WORCESTER, Mass. ‒ A U.S. District Court judge on Friday continued the town of Grafton's cease-and-desist order against the Grafton & Upton Railroad until the case comes to trial on Jan. 14.
The decision prevents the railroad from moving four 120-foot, 80,000 gallon propane tanks onto its railyard in North Grafton.
Judge Timothy S. Hillman ruled the railroad may continue construction relating to the tracks but not preparation work for the tanks.
Attorney Ginny Sinkel Kremer, of Bowman & Penski, argued that the Town of Grafton was left in the dark on numerous decisions made by Jon Delli Priscoli, the owner of the Grafton & Upton Railroad, and so the town can not agree that the construction is pre-empted from local laws.
She also argued:
- The town was uninformed about the date, route, and time when the first tank was to be delivered.
- That the cease-and-desist order stand until the Surface Transportation Board can rule on the question of pre-emption.
- That the liquid propane tanks are a hazard to a local water supply and the neighbors.
- That storing 320,000 gallons of propane does not "look like transportation".
Attorney John A. Mavricos, of Christopher, Hays, Wojck & Mavricos, argued that the Federal Railway Administration has oversight of the construction, plus federal and state fire marshals.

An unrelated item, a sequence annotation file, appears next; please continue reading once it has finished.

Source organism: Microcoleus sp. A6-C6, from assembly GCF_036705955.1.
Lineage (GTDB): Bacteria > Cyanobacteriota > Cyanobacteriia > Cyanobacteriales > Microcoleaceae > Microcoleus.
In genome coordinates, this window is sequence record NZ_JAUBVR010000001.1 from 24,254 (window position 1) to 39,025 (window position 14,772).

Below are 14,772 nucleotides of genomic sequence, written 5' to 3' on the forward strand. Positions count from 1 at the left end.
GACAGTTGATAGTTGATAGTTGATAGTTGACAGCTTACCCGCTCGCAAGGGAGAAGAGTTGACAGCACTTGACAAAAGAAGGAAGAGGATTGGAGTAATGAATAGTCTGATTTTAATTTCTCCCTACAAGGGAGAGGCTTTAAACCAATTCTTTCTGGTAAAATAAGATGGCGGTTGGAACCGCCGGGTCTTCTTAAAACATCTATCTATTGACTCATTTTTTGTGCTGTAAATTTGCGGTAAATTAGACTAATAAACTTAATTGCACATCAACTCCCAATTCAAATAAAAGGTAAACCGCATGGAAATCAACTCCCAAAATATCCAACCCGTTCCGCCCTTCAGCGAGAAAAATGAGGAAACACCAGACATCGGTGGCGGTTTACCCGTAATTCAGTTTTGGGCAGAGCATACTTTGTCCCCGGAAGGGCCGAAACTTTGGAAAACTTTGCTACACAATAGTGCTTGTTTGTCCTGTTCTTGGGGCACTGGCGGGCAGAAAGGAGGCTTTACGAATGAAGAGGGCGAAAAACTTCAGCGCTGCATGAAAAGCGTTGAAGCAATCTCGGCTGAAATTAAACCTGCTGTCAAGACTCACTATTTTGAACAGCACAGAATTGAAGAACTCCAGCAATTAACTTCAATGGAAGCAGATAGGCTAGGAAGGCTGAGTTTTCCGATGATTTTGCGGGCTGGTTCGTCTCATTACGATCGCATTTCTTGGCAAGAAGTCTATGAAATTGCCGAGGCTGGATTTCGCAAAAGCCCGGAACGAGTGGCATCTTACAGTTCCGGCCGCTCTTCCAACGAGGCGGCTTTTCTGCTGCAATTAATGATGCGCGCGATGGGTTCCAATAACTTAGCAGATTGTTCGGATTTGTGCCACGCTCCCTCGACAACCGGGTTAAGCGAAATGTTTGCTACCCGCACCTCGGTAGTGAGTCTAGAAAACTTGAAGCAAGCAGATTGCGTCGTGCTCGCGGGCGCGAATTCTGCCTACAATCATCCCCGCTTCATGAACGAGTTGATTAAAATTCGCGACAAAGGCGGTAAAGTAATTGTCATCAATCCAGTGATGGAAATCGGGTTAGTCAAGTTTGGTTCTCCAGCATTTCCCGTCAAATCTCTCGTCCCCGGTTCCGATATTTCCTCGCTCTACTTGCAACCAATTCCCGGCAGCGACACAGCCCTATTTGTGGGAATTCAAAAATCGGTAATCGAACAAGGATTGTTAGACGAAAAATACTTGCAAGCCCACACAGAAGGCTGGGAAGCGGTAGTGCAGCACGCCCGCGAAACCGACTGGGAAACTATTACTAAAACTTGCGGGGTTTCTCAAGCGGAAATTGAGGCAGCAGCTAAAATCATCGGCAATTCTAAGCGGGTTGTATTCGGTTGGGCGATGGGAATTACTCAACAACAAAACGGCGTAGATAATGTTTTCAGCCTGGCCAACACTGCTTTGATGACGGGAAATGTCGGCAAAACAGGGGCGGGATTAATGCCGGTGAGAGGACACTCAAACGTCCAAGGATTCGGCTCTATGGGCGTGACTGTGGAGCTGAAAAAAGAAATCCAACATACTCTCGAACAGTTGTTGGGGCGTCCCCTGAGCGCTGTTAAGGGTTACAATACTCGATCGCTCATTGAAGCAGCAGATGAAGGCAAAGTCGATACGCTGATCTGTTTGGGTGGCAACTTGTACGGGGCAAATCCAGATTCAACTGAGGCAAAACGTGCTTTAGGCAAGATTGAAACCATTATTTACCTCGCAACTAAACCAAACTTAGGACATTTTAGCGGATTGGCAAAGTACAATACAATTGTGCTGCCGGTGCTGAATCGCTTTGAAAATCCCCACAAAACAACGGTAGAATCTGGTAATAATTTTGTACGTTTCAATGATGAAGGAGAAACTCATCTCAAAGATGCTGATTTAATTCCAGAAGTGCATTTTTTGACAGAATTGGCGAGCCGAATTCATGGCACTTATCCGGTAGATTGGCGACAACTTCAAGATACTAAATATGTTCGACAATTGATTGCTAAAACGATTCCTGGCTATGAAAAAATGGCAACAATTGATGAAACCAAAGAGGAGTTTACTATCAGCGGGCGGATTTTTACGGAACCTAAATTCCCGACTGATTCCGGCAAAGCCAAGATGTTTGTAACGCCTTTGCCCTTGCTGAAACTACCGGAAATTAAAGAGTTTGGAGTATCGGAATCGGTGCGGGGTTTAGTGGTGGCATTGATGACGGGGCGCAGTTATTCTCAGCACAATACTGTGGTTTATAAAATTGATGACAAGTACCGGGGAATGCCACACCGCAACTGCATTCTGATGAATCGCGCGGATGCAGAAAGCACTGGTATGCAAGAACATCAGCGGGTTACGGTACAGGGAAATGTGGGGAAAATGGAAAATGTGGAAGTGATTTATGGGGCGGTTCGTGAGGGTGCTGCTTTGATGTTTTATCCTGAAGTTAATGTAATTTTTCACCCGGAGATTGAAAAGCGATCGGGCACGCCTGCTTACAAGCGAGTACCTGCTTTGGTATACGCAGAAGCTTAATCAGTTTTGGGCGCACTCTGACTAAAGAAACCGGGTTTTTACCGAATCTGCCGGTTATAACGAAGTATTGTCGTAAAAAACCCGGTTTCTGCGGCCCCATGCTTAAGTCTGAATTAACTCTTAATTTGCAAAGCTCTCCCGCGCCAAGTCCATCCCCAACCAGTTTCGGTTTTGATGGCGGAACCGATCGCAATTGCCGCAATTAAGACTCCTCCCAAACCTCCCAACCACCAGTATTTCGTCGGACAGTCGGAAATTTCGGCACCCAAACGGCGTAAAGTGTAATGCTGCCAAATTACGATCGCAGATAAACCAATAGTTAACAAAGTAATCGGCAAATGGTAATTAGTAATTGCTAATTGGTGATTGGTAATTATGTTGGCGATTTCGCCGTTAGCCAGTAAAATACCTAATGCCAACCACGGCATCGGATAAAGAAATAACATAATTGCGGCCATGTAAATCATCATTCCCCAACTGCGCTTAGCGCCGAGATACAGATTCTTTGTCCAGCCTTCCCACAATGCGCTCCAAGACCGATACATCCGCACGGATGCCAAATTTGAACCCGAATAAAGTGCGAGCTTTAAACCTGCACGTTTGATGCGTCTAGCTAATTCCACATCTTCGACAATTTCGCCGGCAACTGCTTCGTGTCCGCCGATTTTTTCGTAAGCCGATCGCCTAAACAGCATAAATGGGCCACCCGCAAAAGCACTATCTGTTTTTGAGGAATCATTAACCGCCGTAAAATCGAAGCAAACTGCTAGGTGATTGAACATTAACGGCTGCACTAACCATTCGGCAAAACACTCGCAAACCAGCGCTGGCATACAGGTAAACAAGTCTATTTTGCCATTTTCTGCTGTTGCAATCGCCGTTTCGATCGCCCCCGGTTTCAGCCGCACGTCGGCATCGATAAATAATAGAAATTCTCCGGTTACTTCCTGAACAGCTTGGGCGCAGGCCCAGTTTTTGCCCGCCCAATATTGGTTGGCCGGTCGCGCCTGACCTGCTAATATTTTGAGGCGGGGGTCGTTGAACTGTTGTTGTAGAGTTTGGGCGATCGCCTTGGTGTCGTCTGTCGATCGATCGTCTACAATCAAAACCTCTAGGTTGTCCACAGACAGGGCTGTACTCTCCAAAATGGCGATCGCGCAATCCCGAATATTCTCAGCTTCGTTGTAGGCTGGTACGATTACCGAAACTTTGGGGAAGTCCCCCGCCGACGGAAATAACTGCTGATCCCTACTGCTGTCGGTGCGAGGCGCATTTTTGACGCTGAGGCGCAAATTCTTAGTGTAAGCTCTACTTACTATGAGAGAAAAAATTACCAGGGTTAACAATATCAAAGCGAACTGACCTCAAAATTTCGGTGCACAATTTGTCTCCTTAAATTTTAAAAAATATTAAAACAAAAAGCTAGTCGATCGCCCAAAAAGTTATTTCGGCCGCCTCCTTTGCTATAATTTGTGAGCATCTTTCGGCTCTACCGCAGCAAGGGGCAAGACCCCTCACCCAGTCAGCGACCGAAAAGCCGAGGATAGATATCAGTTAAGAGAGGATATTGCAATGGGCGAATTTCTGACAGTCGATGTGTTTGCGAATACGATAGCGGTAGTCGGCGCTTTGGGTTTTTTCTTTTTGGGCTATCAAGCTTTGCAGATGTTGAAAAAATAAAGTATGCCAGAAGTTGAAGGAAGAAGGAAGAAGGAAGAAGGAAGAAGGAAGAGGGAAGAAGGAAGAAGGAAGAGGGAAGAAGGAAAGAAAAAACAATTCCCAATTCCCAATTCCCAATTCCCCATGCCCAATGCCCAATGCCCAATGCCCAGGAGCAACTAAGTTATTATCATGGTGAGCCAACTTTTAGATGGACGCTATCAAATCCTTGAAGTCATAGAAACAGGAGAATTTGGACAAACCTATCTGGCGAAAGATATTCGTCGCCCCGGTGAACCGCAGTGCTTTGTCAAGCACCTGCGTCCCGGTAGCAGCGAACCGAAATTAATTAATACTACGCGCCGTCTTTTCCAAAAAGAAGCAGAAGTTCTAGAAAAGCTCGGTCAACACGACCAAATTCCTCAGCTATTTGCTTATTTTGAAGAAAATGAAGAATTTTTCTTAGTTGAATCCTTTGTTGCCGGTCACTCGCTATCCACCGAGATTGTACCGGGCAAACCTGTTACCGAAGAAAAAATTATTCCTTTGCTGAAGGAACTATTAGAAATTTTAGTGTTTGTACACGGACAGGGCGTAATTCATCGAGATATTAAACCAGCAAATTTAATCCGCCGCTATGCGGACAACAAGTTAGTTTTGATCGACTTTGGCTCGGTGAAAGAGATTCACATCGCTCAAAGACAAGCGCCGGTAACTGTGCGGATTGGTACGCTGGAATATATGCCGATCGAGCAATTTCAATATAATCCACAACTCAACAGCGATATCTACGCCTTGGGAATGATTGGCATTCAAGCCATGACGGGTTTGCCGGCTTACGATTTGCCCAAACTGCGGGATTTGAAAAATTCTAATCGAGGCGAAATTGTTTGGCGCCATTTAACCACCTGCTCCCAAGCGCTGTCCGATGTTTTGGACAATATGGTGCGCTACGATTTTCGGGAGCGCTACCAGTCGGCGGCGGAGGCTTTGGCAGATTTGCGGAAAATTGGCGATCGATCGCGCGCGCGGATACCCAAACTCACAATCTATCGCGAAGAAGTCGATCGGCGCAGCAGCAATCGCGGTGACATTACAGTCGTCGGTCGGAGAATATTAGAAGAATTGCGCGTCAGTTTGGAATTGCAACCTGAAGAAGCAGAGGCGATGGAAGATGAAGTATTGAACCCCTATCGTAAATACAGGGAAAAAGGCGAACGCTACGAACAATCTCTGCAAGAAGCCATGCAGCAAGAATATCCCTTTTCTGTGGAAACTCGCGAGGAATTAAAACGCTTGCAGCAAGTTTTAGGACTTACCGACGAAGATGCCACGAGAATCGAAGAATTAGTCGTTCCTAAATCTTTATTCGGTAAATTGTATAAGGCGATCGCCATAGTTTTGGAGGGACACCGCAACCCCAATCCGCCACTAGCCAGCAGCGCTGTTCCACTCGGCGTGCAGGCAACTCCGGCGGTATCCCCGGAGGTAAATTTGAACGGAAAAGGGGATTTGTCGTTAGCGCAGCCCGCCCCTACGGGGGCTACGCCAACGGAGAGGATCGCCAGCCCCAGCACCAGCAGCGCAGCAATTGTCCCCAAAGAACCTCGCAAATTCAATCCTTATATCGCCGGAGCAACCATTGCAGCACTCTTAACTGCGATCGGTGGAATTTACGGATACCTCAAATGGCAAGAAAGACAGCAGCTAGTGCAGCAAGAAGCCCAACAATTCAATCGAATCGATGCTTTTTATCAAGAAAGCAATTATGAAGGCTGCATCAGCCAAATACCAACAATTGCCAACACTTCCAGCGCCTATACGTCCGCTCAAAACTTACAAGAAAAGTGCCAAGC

He also argued:
- That the railroad would never load any propane on site until the tanks passed inspection from the fire marshals.
- That allowing empty tanks to sit on site could not possibly do harm to anyone.
- That the nearby water source would be safe because for propane to stay in liquid form the air temperature must be minus 45 degrees Fahrenheit. "It would have to be a cold day in hell for propane to spill into the water," he said.
- That allowing the injunction to stand until the STB can rule on the case would allow the town to hold "the status quo".
Judge Hillman ordered Mavricos to share documents pertaining to the trial with Kremer so she can build her case in time for the Jan. 14 trial. No time has been set yet.